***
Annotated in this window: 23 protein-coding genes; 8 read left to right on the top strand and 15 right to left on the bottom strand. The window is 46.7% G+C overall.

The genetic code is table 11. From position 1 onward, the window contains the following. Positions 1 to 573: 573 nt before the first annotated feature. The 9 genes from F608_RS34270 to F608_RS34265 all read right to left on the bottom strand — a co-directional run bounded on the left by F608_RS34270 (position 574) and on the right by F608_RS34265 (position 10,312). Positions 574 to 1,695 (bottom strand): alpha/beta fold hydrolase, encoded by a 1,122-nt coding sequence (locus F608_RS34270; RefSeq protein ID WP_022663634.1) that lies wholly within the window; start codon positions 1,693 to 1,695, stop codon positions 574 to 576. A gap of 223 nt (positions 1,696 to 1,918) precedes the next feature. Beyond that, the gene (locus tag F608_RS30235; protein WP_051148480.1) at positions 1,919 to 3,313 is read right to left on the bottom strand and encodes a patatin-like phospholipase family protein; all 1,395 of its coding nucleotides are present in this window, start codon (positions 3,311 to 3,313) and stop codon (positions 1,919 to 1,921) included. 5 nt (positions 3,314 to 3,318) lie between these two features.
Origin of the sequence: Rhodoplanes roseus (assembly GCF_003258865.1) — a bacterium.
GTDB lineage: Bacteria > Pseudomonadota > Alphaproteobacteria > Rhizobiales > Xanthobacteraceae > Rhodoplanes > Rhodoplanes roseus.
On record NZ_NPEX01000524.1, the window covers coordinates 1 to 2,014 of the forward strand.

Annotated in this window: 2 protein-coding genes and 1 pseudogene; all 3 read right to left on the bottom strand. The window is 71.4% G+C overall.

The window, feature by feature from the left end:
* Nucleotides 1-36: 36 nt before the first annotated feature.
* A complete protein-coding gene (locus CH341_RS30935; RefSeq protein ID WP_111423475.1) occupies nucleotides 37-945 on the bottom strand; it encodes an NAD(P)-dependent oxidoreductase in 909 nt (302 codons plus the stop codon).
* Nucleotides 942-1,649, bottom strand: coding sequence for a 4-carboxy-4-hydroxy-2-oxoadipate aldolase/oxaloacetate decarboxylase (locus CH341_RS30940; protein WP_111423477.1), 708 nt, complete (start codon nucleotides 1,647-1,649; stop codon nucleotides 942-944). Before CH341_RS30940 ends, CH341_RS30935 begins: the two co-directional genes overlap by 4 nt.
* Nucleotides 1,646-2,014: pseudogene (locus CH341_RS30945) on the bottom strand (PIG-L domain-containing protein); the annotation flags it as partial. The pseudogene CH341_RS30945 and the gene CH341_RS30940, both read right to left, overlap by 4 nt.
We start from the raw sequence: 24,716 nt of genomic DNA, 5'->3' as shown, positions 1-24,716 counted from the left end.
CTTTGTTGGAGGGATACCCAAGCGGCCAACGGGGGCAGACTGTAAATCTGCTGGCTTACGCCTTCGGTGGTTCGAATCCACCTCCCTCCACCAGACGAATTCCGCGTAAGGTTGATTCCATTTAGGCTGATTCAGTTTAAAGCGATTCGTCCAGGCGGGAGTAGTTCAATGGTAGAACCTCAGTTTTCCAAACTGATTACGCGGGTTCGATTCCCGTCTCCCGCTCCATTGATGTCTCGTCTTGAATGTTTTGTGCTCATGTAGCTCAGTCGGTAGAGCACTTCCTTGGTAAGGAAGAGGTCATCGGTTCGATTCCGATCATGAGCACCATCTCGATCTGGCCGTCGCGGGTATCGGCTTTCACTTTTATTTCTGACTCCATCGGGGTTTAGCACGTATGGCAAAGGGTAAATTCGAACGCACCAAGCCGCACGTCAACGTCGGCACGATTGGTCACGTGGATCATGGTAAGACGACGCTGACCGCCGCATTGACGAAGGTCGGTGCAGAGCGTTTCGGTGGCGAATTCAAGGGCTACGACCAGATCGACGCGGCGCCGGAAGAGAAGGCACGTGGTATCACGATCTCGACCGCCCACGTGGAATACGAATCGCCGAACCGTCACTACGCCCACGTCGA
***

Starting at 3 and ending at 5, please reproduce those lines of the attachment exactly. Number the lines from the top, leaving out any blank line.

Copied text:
Origin of the sequence: Rhodoplanes roseus (assembly GCF_003258865.1) — a bacterium.
GTDB lineage: Bacteria > Pseudomonadota > Alphaproteobacteria > Rhizobiales > Xanthobacteraceae > Rhodoplanes > Rhodoplanes roseus.
On record NZ_NPEX01000524.1, the window covers coordinates 1 to 2,014 of the forward strand.